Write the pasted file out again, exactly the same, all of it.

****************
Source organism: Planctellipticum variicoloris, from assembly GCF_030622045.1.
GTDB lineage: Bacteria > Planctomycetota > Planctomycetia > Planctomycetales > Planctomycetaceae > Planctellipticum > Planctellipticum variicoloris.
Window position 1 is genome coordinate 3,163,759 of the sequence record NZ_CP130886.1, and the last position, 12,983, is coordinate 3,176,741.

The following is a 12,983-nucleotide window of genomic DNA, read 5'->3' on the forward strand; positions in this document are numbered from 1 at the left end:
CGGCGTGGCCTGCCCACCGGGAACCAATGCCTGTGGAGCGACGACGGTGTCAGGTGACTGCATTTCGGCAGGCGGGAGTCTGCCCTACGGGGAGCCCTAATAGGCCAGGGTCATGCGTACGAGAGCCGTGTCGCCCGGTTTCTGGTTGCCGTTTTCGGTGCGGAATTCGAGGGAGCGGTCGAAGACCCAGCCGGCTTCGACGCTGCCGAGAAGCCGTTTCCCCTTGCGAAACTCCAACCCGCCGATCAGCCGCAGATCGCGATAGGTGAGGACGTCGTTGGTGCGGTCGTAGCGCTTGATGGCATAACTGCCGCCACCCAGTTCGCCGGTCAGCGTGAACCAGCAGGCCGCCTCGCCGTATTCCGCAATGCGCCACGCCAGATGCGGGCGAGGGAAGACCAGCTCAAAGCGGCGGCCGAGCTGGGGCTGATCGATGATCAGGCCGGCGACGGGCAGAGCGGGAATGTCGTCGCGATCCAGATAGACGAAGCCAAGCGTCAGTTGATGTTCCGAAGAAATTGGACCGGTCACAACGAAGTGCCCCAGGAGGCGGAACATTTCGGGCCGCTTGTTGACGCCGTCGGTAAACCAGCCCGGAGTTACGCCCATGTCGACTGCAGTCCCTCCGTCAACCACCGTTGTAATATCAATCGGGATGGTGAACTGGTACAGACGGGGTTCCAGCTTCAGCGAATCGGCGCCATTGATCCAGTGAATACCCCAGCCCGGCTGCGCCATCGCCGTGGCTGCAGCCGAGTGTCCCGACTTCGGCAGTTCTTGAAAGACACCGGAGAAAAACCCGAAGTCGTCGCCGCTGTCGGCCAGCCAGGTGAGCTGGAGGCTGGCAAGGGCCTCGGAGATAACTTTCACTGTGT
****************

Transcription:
Source organism: Planctellipticum variicoloris, from assembly GCF_030622045.1.
GTDB lineage: Bacteria > Planctomycetota > Planctomycetia > Planctomycetales > Planctomycetaceae > Planctellipticum > Planctellipticum variicoloris.
Window position 1 is genome coordinate 3,163,759 of the sequence record NZ_CP130886.1, and the last position, 12,983, is coordinate 3,176,741.

The following is a 12,983-nucleotide window of genomic DNA, read 5'->3' on the forward strand; positions in this document are numbered from 1 at the left end:
CGGCGTGGCCTGCCCACCGGGAACCAATGCCTGTGGAGCGACGACGGTGTCAGGTGACTGCATTTCGGCAGGCGGGAGTCTGCCCTACGGGGAGCCCTAATAGGCCAGGGTCATGCGTACGAGAGCCGTGTCGCCCGGTTTCTGGTTGCCGTTTTCGGTGCGGAATTCGAGGGAGCGGTCGAAGACCCAGCCGGCTTCGACGCTGCCGAGAAGCCGTTTCCCCTTGCGAAACTCCAACCCGCCGATCAGCCGCAGATCGCGATAGGTGAGGACGTCGTTGGTGCGGTCGTAGCGCTTGATGGCATAACTGCCGCCACCCAGTTCGCCGGTCAGCGTGAACCAGCAGGCCGCCTCGCCGTATTCCGCAATGCGCCACGCCAGATGCGGGCGAGGGAAGACCAGCTCAAAGCGGCGGCCGAGCTGGGGCTGATCGATGATCAGGCCGGCGACGGGCAGAGCGGGAATGTCGTCGCGATCCAGATAGACGAAGCCAAGCGTCAGTTGATGTTCCGAAGAAATTGGACCGGTCACAACGAAGTGCCCCAGGAGGCGGAACATTTCGGGCCGCTTGTTGACGCCGTCGGTAAACCAGCCCGGAGTTACGCCCATGTCGACTGCAGTCCCTCCGTCAACCACCGTTGTAATATCAATCGGGATGGTGAACTGGTACAGACGGGGTTCCAGCTTCAGCGAATCGGCGCCATTGATCCAGTGAATACCCCAGCCCGGCTGCGCCATCGCCGTGGCTGCAGCCGAGTGTCCCGACTTCGGCAGTTCTTGAAAGACACCGGAGAAAAACCCGAAGTCGTCGCCGCTGTCGGCCAGCCAGGTGAGCTGGAGGCTGGCAAGGGCCTCGGAGATAACTTTCACTGTGT